Antisemitism, the oldest hatred, is unfortunately thriving in all corners of society — including those that profess to be founded on compassion, ethics, and doing no harm. Which is to say, the vegan movement has an antisemitism problem.
In recent years, various forms of antisemitism have emerged within veganism, both from those striving to become intersectional in their social advocacy and those who are decidedly not. As I see it, there are at least three vectors that antisemitism flows through: Holocaust comparisons, white supremacy, and anti-Israel sentiments that veer into antisemitism. In a movement that now strives to work towards intersectional social justice, the increasing harms caused by these issues of prejudice from all directions is sobering — and needs to be called out. So let’s break it down, shall we?
The Holocaust Comparisons
When I went vegan 15 years ago, it was a common activist ploy to compare animal slaughter and Big Agriculture to the Holocaust. Some would attempt to lessen any offense with the use of lowercase “h” holocaust, but the intention — of co-opting the emotional response people have to the Holocaust in order to make their point — remained. The reasonable among us figured they would stop once Jews informed culprits that it was offensive, but people keep at it, even today, even after so many people have told them it’s wrong.
For the record, Nazis believed Jews and Holocaust victims were like animals, or worse. The goal of the Nazis was to erase Jews’ humanity. So when you compare food animals to Jews, you’re doing the same thing. The intent may be one directional — to point to the humanity of the Holocaust victims and apply that to animals. But the result goes the other way, taking the status of animals and applying it to Jews.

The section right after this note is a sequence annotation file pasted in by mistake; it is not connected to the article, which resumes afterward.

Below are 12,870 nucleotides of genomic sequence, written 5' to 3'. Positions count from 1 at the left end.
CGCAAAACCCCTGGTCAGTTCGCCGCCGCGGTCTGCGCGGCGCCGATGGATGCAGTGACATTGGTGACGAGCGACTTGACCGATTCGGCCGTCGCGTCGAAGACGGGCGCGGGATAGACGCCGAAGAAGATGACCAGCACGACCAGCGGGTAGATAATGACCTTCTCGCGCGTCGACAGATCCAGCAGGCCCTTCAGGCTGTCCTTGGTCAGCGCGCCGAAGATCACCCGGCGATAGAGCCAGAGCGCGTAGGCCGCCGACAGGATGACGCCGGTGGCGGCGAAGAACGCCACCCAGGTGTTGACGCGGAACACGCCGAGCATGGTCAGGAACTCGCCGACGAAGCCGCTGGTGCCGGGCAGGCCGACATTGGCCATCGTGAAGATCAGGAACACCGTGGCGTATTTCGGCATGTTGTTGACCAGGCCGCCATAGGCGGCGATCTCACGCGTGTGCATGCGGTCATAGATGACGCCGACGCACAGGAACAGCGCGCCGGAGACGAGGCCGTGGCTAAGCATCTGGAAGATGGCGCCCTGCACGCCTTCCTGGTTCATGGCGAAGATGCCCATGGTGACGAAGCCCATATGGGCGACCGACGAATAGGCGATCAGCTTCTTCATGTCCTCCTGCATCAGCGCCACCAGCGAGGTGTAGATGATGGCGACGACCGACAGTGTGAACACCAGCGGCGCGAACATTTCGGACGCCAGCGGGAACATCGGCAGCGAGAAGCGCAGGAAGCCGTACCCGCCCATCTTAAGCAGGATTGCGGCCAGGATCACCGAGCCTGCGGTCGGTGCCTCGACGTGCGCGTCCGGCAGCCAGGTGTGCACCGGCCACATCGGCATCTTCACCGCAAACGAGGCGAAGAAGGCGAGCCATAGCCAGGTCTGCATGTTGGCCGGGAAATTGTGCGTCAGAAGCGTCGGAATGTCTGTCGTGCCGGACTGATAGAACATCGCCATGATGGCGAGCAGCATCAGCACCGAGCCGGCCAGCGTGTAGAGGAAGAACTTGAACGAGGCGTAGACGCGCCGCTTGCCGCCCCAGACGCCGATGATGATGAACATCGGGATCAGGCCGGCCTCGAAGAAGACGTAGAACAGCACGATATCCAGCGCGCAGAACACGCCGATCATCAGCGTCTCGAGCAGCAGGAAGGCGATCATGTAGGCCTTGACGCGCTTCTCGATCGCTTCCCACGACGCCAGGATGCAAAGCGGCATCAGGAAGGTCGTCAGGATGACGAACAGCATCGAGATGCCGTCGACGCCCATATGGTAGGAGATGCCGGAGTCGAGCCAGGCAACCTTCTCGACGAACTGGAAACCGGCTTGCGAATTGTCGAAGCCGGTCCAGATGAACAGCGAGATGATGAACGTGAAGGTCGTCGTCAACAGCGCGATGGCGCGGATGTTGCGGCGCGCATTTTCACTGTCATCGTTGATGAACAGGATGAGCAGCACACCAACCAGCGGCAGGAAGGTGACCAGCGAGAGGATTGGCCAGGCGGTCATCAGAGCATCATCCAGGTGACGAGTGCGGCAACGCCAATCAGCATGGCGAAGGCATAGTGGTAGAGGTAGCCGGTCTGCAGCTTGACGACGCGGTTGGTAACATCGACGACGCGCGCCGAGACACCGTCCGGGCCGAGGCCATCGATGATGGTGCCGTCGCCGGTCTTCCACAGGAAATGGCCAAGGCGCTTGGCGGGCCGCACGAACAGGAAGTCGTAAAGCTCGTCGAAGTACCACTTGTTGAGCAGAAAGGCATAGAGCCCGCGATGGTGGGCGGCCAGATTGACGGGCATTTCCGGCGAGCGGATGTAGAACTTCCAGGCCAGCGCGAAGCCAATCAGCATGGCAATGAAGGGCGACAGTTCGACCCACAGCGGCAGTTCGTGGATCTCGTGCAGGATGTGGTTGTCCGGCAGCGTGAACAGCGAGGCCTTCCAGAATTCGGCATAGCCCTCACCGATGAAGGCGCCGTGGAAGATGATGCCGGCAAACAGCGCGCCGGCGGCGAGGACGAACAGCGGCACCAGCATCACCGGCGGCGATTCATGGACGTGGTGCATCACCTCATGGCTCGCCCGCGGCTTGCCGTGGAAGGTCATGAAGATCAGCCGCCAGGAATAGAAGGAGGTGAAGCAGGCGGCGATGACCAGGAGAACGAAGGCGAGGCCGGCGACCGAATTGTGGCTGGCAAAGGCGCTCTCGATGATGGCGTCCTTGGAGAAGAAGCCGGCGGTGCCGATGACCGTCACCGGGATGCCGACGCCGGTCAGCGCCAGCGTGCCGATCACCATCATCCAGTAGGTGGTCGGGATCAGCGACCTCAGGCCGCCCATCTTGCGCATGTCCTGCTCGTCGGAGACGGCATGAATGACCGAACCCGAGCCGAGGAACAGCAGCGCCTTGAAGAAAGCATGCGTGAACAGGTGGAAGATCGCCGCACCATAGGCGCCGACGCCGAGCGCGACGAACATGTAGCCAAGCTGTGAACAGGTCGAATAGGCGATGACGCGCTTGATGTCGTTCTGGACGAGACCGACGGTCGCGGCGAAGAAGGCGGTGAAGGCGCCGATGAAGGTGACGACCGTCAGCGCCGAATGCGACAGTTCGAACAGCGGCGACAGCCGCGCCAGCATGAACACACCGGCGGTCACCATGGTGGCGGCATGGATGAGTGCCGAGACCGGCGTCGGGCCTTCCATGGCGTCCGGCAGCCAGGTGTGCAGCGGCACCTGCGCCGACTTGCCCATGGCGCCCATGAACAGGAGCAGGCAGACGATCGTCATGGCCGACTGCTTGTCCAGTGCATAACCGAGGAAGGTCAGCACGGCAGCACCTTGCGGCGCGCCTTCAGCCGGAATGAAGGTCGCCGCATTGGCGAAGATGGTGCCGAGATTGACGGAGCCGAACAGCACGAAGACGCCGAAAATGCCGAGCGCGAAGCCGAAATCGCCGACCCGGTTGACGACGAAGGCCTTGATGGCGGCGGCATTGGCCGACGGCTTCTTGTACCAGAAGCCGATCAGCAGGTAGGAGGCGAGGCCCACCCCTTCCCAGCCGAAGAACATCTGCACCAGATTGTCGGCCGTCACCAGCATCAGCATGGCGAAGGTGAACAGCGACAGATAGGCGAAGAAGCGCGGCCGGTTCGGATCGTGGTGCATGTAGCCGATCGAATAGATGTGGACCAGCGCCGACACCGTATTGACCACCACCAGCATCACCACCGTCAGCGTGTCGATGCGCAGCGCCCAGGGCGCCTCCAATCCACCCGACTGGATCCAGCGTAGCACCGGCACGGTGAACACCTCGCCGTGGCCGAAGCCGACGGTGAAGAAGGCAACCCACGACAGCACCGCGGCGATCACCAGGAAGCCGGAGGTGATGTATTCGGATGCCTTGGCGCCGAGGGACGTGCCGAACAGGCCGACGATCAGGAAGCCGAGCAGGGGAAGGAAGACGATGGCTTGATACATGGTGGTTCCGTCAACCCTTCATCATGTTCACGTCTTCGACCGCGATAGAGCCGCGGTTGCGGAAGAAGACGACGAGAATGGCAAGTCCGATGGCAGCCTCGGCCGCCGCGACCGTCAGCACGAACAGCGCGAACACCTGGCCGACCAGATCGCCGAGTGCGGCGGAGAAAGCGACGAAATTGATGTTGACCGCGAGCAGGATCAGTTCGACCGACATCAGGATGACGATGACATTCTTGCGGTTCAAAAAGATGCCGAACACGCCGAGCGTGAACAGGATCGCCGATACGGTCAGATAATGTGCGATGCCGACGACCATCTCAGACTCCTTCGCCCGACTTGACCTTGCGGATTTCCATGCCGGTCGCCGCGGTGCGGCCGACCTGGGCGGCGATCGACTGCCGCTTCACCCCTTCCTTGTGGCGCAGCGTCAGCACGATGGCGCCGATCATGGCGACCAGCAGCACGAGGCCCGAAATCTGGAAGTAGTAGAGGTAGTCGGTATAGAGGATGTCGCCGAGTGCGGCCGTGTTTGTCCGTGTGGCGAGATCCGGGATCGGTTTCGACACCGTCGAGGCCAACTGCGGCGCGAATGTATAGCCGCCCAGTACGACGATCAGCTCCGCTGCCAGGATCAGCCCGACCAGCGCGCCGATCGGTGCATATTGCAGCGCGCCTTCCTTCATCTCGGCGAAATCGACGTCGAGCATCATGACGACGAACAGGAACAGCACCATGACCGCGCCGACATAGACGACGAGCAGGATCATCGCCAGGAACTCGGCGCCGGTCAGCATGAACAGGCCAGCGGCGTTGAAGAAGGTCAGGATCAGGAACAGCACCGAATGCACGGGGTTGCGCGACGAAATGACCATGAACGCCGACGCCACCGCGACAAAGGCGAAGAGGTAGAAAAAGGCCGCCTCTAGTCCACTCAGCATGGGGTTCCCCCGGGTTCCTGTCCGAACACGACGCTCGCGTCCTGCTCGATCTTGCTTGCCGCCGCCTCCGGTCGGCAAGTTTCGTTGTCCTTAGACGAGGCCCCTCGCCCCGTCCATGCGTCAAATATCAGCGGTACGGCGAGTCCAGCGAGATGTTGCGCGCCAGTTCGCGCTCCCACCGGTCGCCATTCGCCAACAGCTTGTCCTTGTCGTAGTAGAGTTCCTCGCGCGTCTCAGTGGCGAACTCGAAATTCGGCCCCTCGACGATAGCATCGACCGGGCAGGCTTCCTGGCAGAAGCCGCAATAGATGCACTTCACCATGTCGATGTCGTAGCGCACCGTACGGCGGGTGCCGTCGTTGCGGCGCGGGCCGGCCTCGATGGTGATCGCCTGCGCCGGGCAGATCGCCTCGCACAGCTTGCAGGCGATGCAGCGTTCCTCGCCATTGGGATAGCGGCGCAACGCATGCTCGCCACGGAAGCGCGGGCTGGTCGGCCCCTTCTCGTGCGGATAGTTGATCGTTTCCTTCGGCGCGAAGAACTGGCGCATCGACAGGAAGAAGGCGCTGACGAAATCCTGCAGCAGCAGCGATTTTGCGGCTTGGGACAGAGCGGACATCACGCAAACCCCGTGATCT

PETA was actually sued over such rhetoric. (Fun fact: Most long-term vegans hate PETA.) Their advertising campaign juxtaposing scenes from animal agriculture with pictures of concentration camps (with captions like, “Where animals are concerned, everyone becomes a Nazi”) was the subject of the case PETA Deutschland v. Germany. An injunction was granted by the domestic court, based on the exploitation of the humanity of the Holocaust victims, and upheld on appeal to the European Court of Human Rights. In a concurring opinion, Judge Zupančič wrote, “[W]hen human beings in their utter suffering and indignity are, as here, compared to hens and pigs for the lesser purpose of protecting otherwise legitimate advancement of animal rights….If their image is so instrumentalised, little is left of their human dignity.”
White Supremacists and Veganism
Despite the concept of an animal-free diet dating back to ancient Asian cultures, there’s a prevalent view of modern veganism as White Veganism — the idea that it’s only about the animals and not about other social justice concerns, and that it’s followed by mainly white people. True anti-harm living cares about the plight of all marginalized groups, but unfortunately that’s not the case for the white supremacists in the vegan movement.
White supremacy and nationalism are on the rise all across Europe, and we’ve seen the stronghold they have in the U.S. There’s a trend in white nationalist movements of adopting veganism as part of their ideology. We’ve all heard jokes about how Hitler was a vegetarian, but really, that’s part of it. Nazi ideology used vegetarianism as a way of showing their superior health, and it was part of the Aryan demonstration of racial purity and heritage.
Post-war, a Greek national named Savitri Devi wrote incredibly racist manifestos detailing how Aryans’ racial superiority was evident from their vegetarianism, as “real human greatness is sympathy for all that lives…the love of all sentient creatures.” Devi “observed” the differences in how animals were treated in countries in Northern Europe, “where the whole population is practically of Nordic stock,” versus how they were treated in countries “in which Aryan blood is less pure; nay, in which non-Aryan elements are prevalent.” Devi concluded that “where Nordic humanity ends, cruelty to animals (and callousness about living nature as a whole) begins.” Woof.